The speech, titled "In Search of the Center of the Universe," is part of the singer's tour of New York and Boston, which included a stop at Columbia University. The event was sponsored by the Harvard Islamic Society, the Islamic Society of Boston and the Harvard Foundation for Intercultural and Race Relations.
Frequently referencing both his own songs and the Koran, Islam described his youth as a rock star, his discovery of Islam, and how conversion has changed his life.
"You may be wondering why a rock star who had everything decided to come down from the stars, put his head on the ground, hang up his guitar and say goodbye to that kind of world," Islam said at the beginning of his speech.
Islam discussed his path from childhood in London to becoming a rock star during a time when British rock was at its height.
Born in London in 1948 with the name Stephen D. Georgiou, Islam changed his name to Cat Stevens before he released Mathew & Son in 1966, the first of several popular albums. He is best known for his 1970 album, Tea for the Tillerman, which included the hits "Wild World" and "Father and Son."
But Islam said he was unsatisfied with the fast-paced lifestyle of a rock star. After a bout with tuberculosis at age 19, he began what he described as a "spiritual quest" that culminated in his conversion to the Muslim faith in 1977. At that point, he also changed his name.
Islam said the public has never understood his conversion and has continued to have many misconceptions about his life.
"I left a question mark that was not filled in by me, but by others," Islam said. "And that's why, perhaps, giving a talk like this helps."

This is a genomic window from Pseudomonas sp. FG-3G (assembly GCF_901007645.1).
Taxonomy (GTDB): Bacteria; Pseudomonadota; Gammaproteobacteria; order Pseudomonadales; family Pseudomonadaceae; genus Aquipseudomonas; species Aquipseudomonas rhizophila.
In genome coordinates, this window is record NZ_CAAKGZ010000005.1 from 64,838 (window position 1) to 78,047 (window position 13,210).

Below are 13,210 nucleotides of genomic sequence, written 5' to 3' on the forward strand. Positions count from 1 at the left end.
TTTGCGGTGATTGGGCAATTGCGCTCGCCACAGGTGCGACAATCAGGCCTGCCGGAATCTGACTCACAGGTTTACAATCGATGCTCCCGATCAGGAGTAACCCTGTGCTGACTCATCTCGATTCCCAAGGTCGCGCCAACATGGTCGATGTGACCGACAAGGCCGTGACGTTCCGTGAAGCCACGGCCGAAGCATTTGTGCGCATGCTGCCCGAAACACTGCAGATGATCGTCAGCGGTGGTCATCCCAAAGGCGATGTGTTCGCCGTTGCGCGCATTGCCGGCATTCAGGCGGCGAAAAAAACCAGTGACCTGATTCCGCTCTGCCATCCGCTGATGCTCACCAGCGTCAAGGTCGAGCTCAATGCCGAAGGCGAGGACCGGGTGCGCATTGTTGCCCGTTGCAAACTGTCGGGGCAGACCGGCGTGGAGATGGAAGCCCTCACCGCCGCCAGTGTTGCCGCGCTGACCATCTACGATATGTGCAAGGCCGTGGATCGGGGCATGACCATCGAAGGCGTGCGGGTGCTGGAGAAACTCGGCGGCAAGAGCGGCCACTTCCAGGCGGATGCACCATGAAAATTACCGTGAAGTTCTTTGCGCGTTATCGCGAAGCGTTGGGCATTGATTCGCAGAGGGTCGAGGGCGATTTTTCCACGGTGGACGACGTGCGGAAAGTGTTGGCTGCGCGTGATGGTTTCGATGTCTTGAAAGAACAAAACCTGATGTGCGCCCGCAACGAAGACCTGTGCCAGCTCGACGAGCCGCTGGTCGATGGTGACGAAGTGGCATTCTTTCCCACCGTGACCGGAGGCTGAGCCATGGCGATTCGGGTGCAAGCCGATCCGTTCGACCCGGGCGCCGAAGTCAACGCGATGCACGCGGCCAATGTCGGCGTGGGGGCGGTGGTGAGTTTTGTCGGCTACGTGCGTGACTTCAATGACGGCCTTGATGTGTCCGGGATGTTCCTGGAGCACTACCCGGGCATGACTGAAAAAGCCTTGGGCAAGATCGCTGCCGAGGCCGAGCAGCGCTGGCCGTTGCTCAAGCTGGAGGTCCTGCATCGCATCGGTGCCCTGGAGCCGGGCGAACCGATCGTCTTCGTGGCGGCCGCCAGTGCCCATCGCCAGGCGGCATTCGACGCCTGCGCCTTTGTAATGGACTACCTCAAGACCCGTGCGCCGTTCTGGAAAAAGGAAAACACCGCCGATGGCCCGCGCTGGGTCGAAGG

Islam said he hoped his speech would help others live life "on the straight path" of Islam in addition to clarifying facts about his life and his religion.
Some misconceptions have proved very harmful, he said. When the English press misrepresented his opinion on Iran's death sentence for author Salmon Rushdie, he was later denied entrance to Israel in the early 1990s.
He said other misconceptions about his life are more harmless, citing the widespread belief that he wrote or sang the song "Cat's in the Cradle." The song was actually written by Harry Chapin.
And although Islam has not released a rock album for over two decades, he said that nothing in his religion prohibits singing. He is glad his son still listens to his songs, he said.
Islam used many of his own lyrics in the speech, but said he now disapproves of some of his earlier songs for their association with a lifestyle that involves sex and drugs.
He told the audience that he has not stopped recording--though his current albums are a cappella religious collections. Several of his latest works, including Prayers of the Last Prophet, were on sale outside Science Center C yesterday.
Islam said that he chooses not to play the guitar anymore so that his music is more widely acceptable to Muslims.
"There are strict orthodox Muslims that wouldn't approve of the guitar, and I want to be friends with everyone," he said.
The wide variety of questions that followed Islam's speech touched on the many aspects of the singer's life.
Some in the audience congratulated Islam on his philanthropic work with children in Bosnia and in the Muslim schools he has founded in England.
Some questioned his politics. Others just wanted him to sing again.
Dozens showed up in traditional Muslim garb to listen to the religious figure, but many were drawn solely by Islam's musical past.
"He's a part of music history I want to find out more about," M. "Gene" Otto '03 said.
Daniel D. Springer '03 said he wanted to see how Islam has mixed his music and his spirituality.
"His music before his conversion was not very spiritually profound," Springer said. "I want to see how his music has changed in his spiritual journey."
(c) 2000 Harvard Crimson, Harvard U. and U-WIRE